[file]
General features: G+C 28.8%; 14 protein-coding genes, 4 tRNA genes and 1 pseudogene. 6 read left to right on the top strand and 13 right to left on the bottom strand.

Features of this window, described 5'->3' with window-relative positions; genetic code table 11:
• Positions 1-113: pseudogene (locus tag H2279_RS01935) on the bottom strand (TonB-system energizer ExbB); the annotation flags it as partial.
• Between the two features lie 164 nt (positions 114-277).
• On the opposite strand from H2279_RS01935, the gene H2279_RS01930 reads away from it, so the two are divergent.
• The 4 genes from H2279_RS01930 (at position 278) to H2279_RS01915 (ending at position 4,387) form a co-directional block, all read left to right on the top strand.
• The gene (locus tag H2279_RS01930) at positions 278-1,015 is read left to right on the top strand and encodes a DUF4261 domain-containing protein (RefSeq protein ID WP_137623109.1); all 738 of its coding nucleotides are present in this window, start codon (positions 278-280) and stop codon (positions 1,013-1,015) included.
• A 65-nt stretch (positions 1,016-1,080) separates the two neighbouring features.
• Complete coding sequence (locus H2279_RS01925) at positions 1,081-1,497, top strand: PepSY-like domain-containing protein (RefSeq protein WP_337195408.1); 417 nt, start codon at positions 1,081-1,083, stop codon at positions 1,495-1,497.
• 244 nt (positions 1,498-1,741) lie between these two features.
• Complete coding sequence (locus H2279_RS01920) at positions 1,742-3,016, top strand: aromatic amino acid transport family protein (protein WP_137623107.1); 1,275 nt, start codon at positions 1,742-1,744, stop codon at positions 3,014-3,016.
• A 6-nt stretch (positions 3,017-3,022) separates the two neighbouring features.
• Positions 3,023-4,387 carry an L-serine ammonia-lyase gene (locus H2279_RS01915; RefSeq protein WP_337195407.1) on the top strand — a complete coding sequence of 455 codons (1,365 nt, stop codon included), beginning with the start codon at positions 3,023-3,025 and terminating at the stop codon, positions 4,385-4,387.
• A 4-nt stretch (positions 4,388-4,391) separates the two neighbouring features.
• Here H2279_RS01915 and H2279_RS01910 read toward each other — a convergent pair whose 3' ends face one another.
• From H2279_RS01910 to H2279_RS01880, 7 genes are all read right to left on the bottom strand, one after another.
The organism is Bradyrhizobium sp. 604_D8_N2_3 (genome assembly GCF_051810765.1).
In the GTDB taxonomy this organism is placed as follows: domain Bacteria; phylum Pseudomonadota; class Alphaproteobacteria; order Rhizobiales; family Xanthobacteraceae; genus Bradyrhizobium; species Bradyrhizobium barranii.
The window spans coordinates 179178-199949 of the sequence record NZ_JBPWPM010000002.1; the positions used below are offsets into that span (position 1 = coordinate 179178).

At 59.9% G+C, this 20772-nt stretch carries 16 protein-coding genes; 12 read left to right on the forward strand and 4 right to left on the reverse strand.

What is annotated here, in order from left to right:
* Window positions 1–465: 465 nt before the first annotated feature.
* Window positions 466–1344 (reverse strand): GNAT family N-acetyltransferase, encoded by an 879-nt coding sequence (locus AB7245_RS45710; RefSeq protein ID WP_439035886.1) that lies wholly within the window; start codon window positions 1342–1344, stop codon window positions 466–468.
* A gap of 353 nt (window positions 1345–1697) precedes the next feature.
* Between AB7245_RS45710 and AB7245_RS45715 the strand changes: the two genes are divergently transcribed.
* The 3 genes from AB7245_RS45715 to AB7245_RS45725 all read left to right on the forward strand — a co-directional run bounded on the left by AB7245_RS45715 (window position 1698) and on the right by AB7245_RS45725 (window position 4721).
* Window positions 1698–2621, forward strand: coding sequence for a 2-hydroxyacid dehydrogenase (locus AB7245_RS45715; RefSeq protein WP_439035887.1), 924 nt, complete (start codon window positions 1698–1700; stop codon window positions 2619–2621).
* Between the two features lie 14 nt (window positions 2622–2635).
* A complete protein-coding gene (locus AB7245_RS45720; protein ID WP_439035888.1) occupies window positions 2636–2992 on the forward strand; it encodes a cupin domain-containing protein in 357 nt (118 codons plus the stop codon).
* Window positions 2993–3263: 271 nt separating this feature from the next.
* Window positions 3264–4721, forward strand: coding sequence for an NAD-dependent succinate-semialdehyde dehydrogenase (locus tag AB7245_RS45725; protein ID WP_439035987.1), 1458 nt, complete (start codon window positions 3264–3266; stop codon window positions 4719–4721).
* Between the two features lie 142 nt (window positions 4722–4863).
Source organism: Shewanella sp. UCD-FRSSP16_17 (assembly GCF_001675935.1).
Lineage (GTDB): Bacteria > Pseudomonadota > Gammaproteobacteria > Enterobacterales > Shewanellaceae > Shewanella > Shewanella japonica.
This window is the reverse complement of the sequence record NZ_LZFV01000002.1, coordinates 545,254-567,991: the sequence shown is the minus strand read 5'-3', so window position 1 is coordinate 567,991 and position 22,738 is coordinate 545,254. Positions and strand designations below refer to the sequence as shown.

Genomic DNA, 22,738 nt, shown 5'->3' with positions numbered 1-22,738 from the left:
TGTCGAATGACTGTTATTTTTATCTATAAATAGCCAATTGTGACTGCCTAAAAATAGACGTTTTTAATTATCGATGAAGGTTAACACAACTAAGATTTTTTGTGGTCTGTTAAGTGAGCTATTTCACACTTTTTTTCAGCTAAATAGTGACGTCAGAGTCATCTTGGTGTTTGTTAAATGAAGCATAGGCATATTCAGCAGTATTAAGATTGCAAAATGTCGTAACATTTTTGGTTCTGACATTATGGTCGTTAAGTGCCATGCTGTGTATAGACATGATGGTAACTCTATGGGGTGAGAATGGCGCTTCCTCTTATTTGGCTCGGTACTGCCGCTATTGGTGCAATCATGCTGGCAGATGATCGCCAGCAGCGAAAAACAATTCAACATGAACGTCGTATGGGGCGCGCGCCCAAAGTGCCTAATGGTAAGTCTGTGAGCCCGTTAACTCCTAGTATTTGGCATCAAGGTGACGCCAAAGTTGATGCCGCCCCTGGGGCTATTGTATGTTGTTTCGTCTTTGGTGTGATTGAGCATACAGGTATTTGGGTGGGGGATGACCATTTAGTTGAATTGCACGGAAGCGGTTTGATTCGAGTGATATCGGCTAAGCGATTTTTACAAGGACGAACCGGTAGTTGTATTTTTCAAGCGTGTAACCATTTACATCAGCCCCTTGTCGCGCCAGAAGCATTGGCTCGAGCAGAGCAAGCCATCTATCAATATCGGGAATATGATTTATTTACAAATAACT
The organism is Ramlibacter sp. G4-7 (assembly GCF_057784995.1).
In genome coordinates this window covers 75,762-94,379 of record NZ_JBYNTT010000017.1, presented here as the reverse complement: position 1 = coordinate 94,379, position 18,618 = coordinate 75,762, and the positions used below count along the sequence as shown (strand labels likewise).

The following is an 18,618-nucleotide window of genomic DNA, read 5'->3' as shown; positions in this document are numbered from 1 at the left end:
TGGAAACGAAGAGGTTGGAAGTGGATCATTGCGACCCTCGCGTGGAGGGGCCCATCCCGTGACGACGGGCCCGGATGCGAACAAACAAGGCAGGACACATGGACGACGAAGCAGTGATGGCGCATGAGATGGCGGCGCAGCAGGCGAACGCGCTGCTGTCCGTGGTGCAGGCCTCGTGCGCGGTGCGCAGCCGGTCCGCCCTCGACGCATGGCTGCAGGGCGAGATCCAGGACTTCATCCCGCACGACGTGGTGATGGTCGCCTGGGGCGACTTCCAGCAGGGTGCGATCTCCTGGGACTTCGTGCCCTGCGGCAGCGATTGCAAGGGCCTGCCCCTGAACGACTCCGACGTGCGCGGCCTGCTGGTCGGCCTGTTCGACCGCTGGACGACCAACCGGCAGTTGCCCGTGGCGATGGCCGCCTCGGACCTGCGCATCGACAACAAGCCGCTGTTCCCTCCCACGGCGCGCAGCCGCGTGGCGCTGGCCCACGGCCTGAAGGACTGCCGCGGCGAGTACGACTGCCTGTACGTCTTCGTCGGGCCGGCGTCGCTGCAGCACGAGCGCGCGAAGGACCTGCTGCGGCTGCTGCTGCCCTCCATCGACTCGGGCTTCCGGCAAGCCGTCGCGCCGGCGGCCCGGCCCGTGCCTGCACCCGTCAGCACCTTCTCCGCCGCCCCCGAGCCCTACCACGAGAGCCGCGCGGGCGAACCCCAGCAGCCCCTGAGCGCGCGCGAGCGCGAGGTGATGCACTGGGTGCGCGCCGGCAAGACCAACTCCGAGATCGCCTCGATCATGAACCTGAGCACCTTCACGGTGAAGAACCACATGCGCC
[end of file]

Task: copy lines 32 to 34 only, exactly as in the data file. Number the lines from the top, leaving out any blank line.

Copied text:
* Between the two features lie 142 nt (window positions 4722–4863).
Source organism: Shewanella sp. UCD-FRSSP16_17 (assembly GCF_001675935.1).
Lineage (GTDB): Bacteria > Pseudomonadota > Gammaproteobacteria > Enterobacterales > Shewanellaceae > Shewanella > Shewanella japonica.